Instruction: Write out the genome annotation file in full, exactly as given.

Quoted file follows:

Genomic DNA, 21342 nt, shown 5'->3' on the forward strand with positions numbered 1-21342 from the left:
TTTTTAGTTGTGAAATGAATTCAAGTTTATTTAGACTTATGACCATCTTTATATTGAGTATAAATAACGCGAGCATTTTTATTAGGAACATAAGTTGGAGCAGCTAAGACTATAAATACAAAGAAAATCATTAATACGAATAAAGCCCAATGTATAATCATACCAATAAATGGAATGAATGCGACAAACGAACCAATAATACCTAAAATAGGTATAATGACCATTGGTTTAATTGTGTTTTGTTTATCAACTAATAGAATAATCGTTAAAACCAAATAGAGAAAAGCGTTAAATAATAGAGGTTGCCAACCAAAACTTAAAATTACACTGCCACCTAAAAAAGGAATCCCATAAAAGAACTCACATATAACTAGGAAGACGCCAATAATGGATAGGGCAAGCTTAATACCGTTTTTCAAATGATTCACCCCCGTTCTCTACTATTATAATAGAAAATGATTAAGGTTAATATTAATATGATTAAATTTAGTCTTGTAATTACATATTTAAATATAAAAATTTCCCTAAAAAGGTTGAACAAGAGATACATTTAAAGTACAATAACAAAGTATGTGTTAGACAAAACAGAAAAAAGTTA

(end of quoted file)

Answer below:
Genomic DNA, 21342 nt, shown 5'->3' on the forward strand with positions numbered 1-21342 from the left:
TTTTTAGTTGTGAAATGAATTCAAGTTTATTTAGACTTATGACCATCTTTATATTGAGTATAAATAACGCGAGCATTTTTATTAGGAACATAAGTTGGAGCAGCTAAGACTATAAATACAAAGAAAATCATTAATACGAATAAAGCCCAATGTATAATCATACCAATAAATGGAATGAATGCGACAAACGAACCAATAATACCTAAAATAGGTATAATGACCATTGGTTTAATTGTGTTTTGTTTATCAACTAATAGAATAATCGTTAAAACCAAATAGAGAAAAGCGTTAAATAATAGAGGTTGCCAACCAAAACTTAAAATTACACTGCCACCTAAAAAAGGAATCCCATAAAAGAACTCACATATAACTAGGAAGACGCCAATAATGGATAGGGCAAGCTTAATACCGTTTTTCAAATGATTCACCCCCGTTCTCTACTATTATAATAGAAAATGATTAAGGTTAATATTAATATGATTAAATTTAGTCTTGTAATTACATATTTAAATATAAAAATTTCCCTAAAAAGGTTGAACAAGAGATACATTTAAAGTACAATAACAAAGTATGTGTTAGACAAAACAGAAAAAAGTTA